We missed the tastes and smells of grandma’s amazing cooking. We had to improvise a lot of the elements on our seder plate, and we had to make do with recipes that were passed down to us but that we are not experts at producing. We missed being able to sing along as a family that is much larger than the four of us.

When we got to the section on plagues, there was a directive from our congregational leader to type in modern plagues. Of course lots of people wrote in Trump, but otherwise really thought-provoking plagues such as inequality and climate denial and lack of belief in science.

We loved the idea of talking about plagues in a modern context, and would love to incorporate that into our future Seders. We especially loved the perspective of our children and what they consider to be modern plagues. They mentioned things like education in equality and lack of civil rights for all.
Ella Leitner, 47, Torrington, Conn.

A group comes together to sing Chad Gadya at Julie Weitz's seder.

A group comes together to sing Chad Gadya at Julie Weitz’s seder. Image by Julie Weitz

‘No point in sticking to the script’
Right as I finished cooking, setting up my table and collecting all the necessary materials to lead my family seder, my Internet stopped working. It was the strangest of phenomena, and I irrationally considered if wasn’t an act of hate — had a Nazi hacker intentionally disrupted my WiFi service to prevent me from performing the Passover rituals?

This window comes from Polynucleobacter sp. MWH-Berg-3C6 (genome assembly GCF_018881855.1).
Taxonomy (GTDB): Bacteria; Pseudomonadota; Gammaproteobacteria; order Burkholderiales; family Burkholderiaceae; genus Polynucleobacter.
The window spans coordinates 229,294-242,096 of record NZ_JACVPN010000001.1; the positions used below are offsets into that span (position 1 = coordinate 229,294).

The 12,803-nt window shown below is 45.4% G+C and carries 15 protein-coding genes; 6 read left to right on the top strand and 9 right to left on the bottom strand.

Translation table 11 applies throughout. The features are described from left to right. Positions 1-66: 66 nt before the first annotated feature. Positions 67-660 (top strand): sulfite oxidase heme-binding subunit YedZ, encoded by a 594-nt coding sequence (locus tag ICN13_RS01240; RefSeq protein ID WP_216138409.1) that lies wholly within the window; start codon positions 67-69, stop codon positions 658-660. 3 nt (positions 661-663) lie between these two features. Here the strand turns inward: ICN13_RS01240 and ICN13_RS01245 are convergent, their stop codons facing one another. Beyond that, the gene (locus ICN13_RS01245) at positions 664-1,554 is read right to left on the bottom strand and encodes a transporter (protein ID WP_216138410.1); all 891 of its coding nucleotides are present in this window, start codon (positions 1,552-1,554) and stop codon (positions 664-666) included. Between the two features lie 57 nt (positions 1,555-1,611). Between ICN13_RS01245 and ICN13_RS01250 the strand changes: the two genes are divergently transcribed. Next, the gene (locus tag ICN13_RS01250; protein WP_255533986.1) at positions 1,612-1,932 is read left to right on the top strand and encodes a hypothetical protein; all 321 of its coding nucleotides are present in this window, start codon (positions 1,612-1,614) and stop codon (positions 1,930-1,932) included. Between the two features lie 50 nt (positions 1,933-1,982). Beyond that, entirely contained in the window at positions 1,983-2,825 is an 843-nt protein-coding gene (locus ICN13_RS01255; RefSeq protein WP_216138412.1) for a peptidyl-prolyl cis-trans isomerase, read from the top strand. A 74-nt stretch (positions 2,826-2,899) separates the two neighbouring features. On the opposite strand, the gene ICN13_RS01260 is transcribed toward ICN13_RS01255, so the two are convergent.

As I frantically tried to restart my router and search for my login password (so I could at least log into Zoom on my phone rather than my laptop), my family started sending me texts that they were waiting to be admitted into our seder. Despite all my attempts to “order” the evening, it began in a state of panic. I soon realized that there was no point in sticking to the script; what was most important was that we were together, and seeing each other’s faces on the screen was enough.

I missed the experience of lingering in the kitchen after the seder. I made my meal alone, and ate it in my bedroom — as a way to find privacy from my non-Jewish roommates and create intimacy with my family 2,000 miles away. But the kitchen is the place in my family where Passover is centered, and I felt that I had to diminish my time there to preserve something different online and separate myself physically in my current home.
Julie Weitz, Los Angeles

‘Some things you simply can’t replace’
Besides my grandpa mastering Zoom, it surprised me that in a way I felt more present than during traditional seders. It felt more meaningful, more symbolic. It wasn’t just going through the motions of reading the Haggadah. We all chose to be there from across the country.